What can I tell you about my uncle that ain’t been said a million times before?
Well for a start he’s been my hero for as long as I can remember. He took up the slack when my father passed and treated me like one of his family, even ‘though he and Jean had five kids of their own.
He isn’t the tallest man in the world, but as he says: ‘they packed a whole universe into a real small body’. When he was a kid he always wanted to do one thing, and that was walk on a tight rope across the Niagara Falls – the Horseshoe ones – not the flat US side.
Sometimes he was out in his yard, and his kids were tired of watching their father fall off a rope strung across the rear of the house – I’d just sit there with and ask him things about the world and the universe – to me he was the most exciting person I had ever met. My uncle would cross his legs, sit down and smoke a cigarette he’d rolled himself, and I would just chill in the shadow of my hero wait for the great man to talk.
Every time I asked him about crossing the Niagara Falls, he’d always tell me ‘next year’. Always the crossing was some ways down the road.
Then one summer’s night – which may I say are the best nights in the world down our way – I walked over to my uncle’s place (Ted’s his name, by the by) but he was nowhere to be seen. I asked my eldest cousin – who was sitting on his daddy’s rocking chair – where his father was, and he just pointed out into the desert as if that explained everything.
I tell you, I went out into that desert all right, ‘cause there was nothing going to stop me, but it was just a weird place to go – especially when it was so late.
My cousin had just said, ‘follow the wires’ and that is what I did. I began thinking that maybe I had missed my uncle and perhaps he had gone home by some other route when suddenly, I hear his whistling.
“That you, Unk?”,I shouted. Nothing came, then I heard the whistling again. “Hey, are you there?”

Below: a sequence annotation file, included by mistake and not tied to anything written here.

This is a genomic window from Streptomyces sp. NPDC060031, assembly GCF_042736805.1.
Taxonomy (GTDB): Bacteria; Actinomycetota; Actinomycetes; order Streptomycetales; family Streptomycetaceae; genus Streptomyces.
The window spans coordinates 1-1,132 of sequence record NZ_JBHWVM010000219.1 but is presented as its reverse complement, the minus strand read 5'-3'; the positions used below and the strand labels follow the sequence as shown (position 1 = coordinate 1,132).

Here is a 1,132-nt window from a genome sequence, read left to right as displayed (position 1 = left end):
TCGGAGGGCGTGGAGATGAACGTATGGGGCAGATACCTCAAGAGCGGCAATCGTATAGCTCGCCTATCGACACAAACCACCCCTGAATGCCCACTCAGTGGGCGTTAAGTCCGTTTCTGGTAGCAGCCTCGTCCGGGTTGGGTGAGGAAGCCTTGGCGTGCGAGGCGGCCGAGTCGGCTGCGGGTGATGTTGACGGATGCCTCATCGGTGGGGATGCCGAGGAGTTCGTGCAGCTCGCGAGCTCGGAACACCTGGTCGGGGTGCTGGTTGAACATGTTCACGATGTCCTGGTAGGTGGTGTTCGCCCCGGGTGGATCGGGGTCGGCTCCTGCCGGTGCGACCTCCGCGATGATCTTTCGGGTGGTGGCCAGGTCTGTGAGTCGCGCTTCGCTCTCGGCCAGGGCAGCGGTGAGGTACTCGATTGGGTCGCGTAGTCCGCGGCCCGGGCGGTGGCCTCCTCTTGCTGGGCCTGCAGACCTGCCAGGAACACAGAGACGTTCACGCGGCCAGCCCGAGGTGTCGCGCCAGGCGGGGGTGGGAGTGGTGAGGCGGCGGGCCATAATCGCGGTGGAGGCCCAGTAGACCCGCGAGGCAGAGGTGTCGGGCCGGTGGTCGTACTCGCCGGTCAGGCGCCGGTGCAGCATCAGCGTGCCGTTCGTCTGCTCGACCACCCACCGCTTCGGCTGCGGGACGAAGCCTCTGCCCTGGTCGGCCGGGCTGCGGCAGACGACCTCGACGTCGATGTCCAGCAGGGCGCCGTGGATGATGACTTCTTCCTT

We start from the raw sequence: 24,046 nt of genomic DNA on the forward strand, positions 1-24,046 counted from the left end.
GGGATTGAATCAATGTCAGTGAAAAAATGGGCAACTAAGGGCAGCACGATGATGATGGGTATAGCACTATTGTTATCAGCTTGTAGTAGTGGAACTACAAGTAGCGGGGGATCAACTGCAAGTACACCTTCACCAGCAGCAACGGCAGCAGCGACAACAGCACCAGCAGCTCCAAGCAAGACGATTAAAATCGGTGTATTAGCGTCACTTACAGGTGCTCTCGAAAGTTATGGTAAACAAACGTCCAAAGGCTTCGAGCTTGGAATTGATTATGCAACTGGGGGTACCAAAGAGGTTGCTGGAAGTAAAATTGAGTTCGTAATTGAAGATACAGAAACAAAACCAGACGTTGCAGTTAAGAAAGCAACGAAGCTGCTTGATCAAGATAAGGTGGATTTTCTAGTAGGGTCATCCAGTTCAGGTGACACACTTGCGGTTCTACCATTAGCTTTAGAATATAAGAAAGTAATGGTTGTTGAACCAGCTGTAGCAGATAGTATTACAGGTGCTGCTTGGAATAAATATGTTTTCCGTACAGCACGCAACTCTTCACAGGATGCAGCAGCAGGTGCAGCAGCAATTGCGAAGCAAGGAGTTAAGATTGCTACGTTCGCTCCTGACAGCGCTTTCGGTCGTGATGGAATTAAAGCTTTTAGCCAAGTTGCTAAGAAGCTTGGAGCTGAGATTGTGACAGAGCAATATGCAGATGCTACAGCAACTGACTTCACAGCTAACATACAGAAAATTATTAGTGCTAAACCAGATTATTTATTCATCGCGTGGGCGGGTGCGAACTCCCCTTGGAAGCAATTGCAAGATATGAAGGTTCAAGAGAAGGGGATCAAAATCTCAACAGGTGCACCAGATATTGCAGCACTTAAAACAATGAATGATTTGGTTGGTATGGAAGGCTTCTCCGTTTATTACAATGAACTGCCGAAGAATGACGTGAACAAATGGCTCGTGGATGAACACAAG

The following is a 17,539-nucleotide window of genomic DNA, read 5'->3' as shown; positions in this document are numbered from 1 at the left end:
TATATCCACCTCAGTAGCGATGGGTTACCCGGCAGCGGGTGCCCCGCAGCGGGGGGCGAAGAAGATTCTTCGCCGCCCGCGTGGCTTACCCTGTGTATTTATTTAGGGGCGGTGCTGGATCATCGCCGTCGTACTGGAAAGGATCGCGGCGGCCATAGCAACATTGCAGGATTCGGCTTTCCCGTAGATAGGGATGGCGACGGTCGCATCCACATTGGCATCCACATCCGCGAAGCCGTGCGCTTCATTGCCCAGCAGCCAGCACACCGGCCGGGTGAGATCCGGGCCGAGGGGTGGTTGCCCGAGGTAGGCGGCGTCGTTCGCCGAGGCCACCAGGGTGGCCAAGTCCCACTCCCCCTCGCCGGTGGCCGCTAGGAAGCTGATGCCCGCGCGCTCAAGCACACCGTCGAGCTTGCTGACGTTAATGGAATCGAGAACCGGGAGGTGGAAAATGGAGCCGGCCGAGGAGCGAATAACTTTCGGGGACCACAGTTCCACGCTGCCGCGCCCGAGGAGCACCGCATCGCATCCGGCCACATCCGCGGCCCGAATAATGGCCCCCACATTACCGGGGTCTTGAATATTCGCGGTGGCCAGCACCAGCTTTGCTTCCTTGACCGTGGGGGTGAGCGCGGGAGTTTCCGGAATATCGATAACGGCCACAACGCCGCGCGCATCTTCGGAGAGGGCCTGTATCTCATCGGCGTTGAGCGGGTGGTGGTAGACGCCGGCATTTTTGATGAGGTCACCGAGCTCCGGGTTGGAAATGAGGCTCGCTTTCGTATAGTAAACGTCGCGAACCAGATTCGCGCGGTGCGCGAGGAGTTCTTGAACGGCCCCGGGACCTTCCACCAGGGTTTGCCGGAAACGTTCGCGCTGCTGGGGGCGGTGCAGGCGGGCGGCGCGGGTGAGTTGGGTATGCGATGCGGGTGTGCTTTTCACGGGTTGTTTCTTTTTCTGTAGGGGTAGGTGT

“Up here,” came a voice from, you guessed it, up there.
As I looked up, I could hardly believe my eyes, there was my uncle walking along the wires that reached from our county to the next.
“What you doing?” I asked.
“Nothing special,” he shouted back.
“Are you coming down?”
“Soon,” he said. “Soon.”
Well every day, when he had the time, my uncle would walk along the wires for a few miles and then come back.
Then one night, me and him were sitting on porch, he was sitting on his rocking chair and I was sitting on mine.
He just looked at me funny like and then said, “Nephew.”
I said, “yep that’s me”
“Can I tell you something – I ain’t going to cross the Niagara Falls.”
“Nope, ‘cause everyone done that. Know what I’m going to do?”
I told him I couldn’t guess and then he said, “I’m going to walk along the wires and see how far I get.”
Well you could have knocked me over. “How far do you think you’ll get?” I asked.
“Beats me, little one, beats me.”
The following Saturday he took a little knapsack with some money and some water and he climbed to the top of the pole. There was just me, my cousins and my aunt to wave him goodbye.
“You be sure and write,” shouted my aunt Jean.
“Sure will,” my hero called back.
He’s still up there. Last week I got a card from Albuquerque. He walks most of the days, then sleeps at the bottom of the poles most nights. Sometime a rancher will give him a bed in their barn for the night but from what I can tell, he ain’t going to stop until he gets to the ocean.
That’s him – my uncle, my hero. The man who’s walking across America on the wires.
bobby stevenson 2016
picture: Mark Brabant